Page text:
Dr. Gaskell has been qualified as an expert in sex offender evaluations and he has given testimony as a forensic psychology expert in the following Illinois counties: Cook County, Will County, DuPage County, Kane County, Kendall County, Dekalb County, Lake County, Winnebago County, Kankakee County, Ogle County, Bureau County, Fulton County, Champaign County, Sangamon County, Madison County, Adams County, Knox County, Warren County, Mercer County, Marion County, Whiteside County, Boone County, Stephenson County, and Jefferson County. He has also provided expert testimony regarding sexual offenders in several counties throughout Kansas.
Sex offender psychosexual evaluations can be completed for several counties in Georgia, including, but not limited to: Fulton County, Gwinnett County, Cobb County, DeKalb County, Clayton County, Rockdale County, Douglas County, Henry County, Muscogee County, Forsyth County, Bibb County, Houston County, and Laurens County. These evaluations can be completed wither at the county jail or at our office in Atlanta, Georgia.
Dr. Gaskell is credentialed by the National Register of Health Service Providers in Psychology. He is a Clinical Member of the Association for the Treatment of Sexual Abusers (ATSA) and he is a Registered Evaluator with the Illinois Sex Offender Management Board (SOMB). He is a licensed Sex Offender Evaluator in Illinois. He also has been qualified as a Sex Offender Risk Assessment Evaluator by the DuPage County Department of Probation and Court Services.
Sexually Dangerous Persons Evaluations (SDP)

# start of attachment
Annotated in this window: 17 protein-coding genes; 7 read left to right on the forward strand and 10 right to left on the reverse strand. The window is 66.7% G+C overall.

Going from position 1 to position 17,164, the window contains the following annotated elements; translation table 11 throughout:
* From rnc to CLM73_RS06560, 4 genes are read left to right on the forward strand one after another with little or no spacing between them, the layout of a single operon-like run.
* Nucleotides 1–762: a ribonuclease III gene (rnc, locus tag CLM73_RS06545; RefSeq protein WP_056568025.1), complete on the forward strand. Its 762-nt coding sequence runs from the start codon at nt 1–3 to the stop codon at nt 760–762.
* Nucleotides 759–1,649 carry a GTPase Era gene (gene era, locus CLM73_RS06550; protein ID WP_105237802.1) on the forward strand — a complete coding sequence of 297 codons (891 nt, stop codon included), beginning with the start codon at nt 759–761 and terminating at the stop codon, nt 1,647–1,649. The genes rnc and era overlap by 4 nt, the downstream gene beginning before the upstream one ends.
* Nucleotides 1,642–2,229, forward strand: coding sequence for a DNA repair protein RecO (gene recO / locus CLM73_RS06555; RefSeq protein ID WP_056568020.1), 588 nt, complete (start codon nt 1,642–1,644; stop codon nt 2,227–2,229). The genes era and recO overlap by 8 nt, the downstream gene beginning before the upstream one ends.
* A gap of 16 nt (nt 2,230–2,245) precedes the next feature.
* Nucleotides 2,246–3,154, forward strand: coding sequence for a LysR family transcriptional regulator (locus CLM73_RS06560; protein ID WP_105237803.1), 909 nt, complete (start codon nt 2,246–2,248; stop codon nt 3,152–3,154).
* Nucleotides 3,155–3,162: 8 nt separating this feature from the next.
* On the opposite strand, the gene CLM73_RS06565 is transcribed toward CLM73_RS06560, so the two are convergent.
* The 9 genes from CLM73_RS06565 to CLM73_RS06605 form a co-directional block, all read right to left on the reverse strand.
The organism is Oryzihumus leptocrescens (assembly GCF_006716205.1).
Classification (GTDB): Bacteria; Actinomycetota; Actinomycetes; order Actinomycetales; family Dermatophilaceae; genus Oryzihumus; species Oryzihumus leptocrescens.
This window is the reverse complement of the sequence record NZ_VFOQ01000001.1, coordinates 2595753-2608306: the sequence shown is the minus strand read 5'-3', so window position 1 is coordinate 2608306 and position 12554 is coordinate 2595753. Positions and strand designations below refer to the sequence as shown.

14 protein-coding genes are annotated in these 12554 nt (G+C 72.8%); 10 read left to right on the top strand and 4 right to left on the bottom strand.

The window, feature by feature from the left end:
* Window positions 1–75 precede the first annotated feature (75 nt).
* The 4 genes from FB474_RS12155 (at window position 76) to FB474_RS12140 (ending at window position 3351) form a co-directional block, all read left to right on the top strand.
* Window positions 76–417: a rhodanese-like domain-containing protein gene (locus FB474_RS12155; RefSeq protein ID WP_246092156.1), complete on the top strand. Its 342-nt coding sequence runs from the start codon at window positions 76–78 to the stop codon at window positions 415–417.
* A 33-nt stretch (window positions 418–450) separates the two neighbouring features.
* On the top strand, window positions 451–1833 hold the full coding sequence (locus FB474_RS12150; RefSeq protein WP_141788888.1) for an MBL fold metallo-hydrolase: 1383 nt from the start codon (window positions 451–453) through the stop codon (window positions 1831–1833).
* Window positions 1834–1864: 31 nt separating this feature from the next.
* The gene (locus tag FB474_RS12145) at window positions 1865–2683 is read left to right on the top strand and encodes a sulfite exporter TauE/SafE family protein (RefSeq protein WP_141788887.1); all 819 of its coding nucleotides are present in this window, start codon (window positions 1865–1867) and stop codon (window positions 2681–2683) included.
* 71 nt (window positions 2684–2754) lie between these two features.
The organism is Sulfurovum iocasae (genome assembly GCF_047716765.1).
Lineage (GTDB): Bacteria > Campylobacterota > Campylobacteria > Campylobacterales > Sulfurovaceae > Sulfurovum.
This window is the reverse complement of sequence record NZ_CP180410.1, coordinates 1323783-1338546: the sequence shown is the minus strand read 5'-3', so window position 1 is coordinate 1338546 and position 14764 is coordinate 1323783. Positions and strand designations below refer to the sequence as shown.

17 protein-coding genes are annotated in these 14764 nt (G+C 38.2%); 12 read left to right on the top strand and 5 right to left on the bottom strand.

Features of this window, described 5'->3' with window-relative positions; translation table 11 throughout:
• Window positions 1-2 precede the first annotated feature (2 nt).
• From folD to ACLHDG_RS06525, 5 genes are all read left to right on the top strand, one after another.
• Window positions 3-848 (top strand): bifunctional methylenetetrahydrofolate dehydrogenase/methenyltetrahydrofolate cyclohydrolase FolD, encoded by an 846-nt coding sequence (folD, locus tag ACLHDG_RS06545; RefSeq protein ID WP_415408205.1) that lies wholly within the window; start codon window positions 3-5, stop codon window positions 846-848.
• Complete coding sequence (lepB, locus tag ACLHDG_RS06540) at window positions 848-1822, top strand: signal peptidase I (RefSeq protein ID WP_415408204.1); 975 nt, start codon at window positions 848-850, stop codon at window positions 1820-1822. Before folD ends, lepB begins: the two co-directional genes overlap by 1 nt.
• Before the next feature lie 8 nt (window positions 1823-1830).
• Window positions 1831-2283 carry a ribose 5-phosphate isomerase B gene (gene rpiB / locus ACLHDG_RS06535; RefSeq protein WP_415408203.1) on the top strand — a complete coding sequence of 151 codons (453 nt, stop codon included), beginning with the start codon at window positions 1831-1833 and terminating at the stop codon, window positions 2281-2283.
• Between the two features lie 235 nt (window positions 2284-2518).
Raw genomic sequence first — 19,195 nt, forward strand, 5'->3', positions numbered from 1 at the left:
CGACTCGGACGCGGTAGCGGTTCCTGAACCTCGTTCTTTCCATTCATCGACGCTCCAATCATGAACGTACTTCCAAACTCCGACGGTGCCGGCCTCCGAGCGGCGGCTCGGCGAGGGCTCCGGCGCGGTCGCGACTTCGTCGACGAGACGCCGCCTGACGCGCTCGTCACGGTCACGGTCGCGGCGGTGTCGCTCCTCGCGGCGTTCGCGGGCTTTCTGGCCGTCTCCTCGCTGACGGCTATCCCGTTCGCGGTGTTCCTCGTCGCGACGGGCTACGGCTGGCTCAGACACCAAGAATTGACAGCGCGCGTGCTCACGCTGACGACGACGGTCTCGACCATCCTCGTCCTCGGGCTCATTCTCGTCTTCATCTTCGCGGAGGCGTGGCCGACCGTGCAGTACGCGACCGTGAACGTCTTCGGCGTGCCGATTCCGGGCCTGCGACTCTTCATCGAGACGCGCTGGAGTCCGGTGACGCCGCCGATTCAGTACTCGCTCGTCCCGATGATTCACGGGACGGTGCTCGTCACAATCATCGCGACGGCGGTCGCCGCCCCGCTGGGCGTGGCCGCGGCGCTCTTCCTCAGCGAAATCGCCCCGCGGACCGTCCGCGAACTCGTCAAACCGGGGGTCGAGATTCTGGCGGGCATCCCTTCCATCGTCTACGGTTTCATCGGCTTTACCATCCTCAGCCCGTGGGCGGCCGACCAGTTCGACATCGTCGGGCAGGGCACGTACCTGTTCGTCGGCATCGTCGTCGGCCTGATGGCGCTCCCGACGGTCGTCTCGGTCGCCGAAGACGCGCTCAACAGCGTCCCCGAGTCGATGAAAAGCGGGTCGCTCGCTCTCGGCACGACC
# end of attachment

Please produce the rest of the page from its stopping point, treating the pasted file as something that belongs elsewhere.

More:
Psycholegal Assessments, Inc. accepts referrals for sex offender evaluations of persons being considered for the Sexually Dangerous Persons Acts in Illinois (725 ILCS 205). Dr. Steven Gaskell is a qualified evaluator with extensive expertise and specialization in sex offender evaluations. Dr. Gaskell evaluates whether the respondent has a “mental disorder,” meaning a congenital or acquired condition affecting the emotional or volitional capacity that predisposes the person to engage in acts of sexual violence. Such a mental disorder has to have existed for a period of not less than a year immediately prior to the filing of the Sexually Dangerous Person Petition, coupled with criminal propensities to the commission of sexual offenses, and who have demonstrated propensities toward acts of sexual assault or acts of sexual molestation with children. Criminal propensities to the commission of sexual offenses means that it is substantially probable that the person subject to the commitment proceeding will engage in the commission of sex offenses in the future, if not confined. Although Sexually Dangerous Person proceedings are civil in nature, the State’s burden of proof to commit someone as a Sexually Dangerous Person is beyond a reasonable doubt. The supreme court has stated that the purpose of the Act is (1) to protect the public by sequestering a sexually dangerous person until such a time as the individual is recovered and released, and (2) to subject sexually dangerous persons to treatment such that the individual may recover from the propensity to commit sexual offenses and be rehabilitated. The Sexually Dangerous Person Act is aimed at care and treatment, rather than punishment and deterrence.